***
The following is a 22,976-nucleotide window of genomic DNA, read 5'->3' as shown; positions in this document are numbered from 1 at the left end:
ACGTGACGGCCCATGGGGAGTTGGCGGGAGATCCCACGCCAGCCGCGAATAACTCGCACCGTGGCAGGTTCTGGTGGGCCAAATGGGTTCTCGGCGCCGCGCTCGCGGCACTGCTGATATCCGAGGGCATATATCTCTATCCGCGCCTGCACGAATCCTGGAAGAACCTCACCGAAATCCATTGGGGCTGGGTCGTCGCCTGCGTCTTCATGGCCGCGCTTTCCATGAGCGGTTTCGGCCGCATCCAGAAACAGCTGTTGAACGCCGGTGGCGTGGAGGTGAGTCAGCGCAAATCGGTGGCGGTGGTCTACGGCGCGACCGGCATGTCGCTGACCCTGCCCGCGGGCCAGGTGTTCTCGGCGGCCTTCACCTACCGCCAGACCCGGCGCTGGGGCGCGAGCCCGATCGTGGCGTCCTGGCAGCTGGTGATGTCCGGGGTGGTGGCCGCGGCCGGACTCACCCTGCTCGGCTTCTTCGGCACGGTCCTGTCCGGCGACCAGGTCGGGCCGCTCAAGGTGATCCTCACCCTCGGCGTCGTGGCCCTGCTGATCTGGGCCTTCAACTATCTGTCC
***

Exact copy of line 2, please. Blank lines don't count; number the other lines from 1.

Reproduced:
ACGTGACGGCCCATGGGGAGTTGGCGGGAGATCCCACGCCAGCCGCGAATAACTCGCACCGTGGCAGGTTCTGGTGGGCCAAATGGGTTCTCGGCGCCGCGCTCGCGGCACTGCTGATATCCGAGGGCATATATCTCTATCCGCGCCTGCACGAATCCTGGAAGAACCTCACCGAAATCCATTGGGGCTGGGTCGTCGCCTGCGTCTTCATGGCCGCGCTTTCCATGAGCGGTTTCGGCCGCATCCAGAAACAGCTGTTGAACGCCGGTGGCGTGGAGGTGAGTCAGCGCAAATCGGTGGCGGTGGTCTACGGCGCGACCGGCATGTCGCTGACCCTGCCCGCGGGCCAGGTGTTCTCGGCGGCCTTCACCTACCGCCAGACCCGGCGCTGGGGCGCGAGCCCGATCGTGGCGTCCTGGCAGCTGGTGATGTCCGGGGTGGTGGCCGCGGCCGGACTCACCCTGCTCGGCTTCTTCGGCACGGTCCTGTCCGGCGACCAGGTCGGGCCGCTCAAGGTGATCCTCACCCTCGGCGTCGTGGCCCTGCTGATCTGGGCCTTCAACTATCTGTCC